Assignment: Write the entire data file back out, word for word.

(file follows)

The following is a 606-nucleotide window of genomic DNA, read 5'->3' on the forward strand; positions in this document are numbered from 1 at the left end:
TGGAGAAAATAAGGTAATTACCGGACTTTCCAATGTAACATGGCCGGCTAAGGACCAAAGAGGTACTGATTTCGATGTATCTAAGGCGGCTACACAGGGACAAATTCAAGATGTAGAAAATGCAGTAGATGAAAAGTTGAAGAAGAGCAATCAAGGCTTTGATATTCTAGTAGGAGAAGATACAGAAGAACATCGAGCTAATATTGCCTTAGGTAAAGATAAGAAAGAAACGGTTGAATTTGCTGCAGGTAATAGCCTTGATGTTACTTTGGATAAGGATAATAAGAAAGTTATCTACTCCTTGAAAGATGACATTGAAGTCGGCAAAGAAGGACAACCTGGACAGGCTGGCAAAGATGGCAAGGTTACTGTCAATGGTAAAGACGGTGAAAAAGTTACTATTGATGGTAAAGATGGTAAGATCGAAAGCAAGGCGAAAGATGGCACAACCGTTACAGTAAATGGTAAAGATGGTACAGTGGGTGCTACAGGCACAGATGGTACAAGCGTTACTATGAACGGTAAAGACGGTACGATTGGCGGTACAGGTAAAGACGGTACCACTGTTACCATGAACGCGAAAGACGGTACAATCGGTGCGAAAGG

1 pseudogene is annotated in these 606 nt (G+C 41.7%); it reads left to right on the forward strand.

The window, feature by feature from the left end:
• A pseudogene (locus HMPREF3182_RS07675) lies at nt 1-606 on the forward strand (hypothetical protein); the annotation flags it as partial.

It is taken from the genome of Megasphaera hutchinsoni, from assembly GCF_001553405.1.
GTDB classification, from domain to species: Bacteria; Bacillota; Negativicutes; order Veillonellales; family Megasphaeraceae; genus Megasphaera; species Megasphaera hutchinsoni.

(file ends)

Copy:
The following is a 606-nucleotide window of genomic DNA, read 5'->3' on the forward strand; positions in this document are numbered from 1 at the left end:
TGGAGAAAATAAGGTAATTACCGGACTTTCCAATGTAACATGGCCGGCTAAGGACCAAAGAGGTACTGATTTCGATGTATCTAAGGCGGCTACACAGGGACAAATTCAAGATGTAGAAAATGCAGTAGATGAAAAGTTGAAGAAGAGCAATCAAGGCTTTGATATTCTAGTAGGAGAAGATACAGAAGAACATCGAGCTAATATTGCCTTAGGTAAAGATAAGAAAGAAACGGTTGAATTTGCTGCAGGTAATAGCCTTGATGTTACTTTGGATAAGGATAATAAGAAAGTTATCTACTCCTTGAAAGATGACATTGAAGTCGGCAAAGAAGGACAACCTGGACAGGCTGGCAAAGATGGCAAGGTTACTGTCAATGGTAAAGACGGTGAAAAAGTTACTATTGATGGTAAAGATGGTAAGATCGAAAGCAAGGCGAAAGATGGCACAACCGTTACAGTAAATGGTAAAGATGGTACAGTGGGTGCTACAGGCACAGATGGTACAAGCGTTACTATGAACGGTAAAGACGGTACGATTGGCGGTACAGGTAAAGACGGTACCACTGTTACCATGAACGCGAAAGACGGTACAATCGGTGCGAAAGG

1 pseudogene is annotated in these 606 nt (G+C 41.7%); it reads left to right on the forward strand.

The window, feature by feature from the left end:
• A pseudogene (locus HMPREF3182_RS07675) lies at nt 1-606 on the forward strand (hypothetical protein); the annotation flags it as partial.

It is taken from the genome of Megasphaera hutchinsoni, from assembly GCF_001553405.1.
GTDB classification, from domain to species: Bacteria; Bacillota; Negativicutes; order Veillonellales; family Megasphaeraceae; genus Megasphaera; species Megasphaera hutchinsoni.